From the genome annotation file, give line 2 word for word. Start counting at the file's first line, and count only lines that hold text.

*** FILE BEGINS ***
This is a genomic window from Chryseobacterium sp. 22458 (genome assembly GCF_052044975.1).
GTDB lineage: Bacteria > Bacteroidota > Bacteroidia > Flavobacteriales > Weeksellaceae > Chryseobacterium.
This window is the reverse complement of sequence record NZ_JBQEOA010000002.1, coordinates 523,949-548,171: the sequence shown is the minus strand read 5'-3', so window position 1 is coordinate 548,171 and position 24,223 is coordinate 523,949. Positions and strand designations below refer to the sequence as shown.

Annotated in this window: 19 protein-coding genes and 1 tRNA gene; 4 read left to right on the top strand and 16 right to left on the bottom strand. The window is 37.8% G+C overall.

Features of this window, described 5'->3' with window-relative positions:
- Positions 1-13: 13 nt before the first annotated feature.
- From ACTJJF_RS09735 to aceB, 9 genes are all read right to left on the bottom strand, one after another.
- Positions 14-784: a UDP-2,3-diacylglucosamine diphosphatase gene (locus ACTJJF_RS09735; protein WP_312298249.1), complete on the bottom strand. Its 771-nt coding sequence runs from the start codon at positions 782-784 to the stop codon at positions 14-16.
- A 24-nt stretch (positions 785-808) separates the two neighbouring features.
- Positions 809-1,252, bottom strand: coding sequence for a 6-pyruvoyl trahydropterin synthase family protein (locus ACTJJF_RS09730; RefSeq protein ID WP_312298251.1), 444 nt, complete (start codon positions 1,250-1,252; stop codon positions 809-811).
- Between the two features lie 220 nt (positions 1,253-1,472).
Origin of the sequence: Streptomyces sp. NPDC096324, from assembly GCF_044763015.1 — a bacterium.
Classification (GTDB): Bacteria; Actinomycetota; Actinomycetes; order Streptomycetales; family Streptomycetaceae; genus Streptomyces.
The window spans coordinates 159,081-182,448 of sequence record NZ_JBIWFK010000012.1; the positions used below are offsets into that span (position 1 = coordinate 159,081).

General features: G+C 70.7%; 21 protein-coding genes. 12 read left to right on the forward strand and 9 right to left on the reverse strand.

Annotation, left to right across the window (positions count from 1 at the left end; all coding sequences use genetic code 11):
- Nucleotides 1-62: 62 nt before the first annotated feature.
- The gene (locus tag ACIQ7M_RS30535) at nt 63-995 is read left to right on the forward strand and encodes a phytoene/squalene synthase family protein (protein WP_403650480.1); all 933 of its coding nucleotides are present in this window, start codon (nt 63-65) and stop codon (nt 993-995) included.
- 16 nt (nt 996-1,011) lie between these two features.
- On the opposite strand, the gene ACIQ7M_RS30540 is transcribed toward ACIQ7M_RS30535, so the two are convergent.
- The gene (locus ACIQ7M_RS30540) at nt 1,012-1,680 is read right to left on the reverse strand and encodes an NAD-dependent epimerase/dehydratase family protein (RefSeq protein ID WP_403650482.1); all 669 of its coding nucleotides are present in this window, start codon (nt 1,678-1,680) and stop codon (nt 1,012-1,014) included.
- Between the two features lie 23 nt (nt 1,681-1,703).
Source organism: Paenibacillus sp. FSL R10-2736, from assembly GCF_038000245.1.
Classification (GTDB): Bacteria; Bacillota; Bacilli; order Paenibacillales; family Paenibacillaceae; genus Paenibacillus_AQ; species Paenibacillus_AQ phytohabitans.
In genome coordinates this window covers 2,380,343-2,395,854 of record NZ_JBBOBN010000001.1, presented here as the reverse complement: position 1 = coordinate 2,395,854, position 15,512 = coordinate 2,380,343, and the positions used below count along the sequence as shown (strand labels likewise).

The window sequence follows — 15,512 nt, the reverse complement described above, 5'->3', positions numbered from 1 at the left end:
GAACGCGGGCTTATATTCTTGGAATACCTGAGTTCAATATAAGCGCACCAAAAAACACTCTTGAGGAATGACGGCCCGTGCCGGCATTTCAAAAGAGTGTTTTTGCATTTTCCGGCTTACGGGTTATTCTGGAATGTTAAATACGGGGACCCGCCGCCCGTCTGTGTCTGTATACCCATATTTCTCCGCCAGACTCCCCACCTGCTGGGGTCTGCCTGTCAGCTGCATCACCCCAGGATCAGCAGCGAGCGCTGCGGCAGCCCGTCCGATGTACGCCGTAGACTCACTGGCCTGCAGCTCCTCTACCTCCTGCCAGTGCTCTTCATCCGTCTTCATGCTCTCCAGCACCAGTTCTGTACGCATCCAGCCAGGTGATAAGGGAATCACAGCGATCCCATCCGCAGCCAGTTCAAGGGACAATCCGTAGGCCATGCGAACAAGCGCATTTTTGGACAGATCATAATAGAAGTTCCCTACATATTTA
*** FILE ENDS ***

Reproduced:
GTDB lineage: Bacteria > Bacteroidota > Bacteroidia > Flavobacteriales > Weeksellaceae > Chryseobacterium.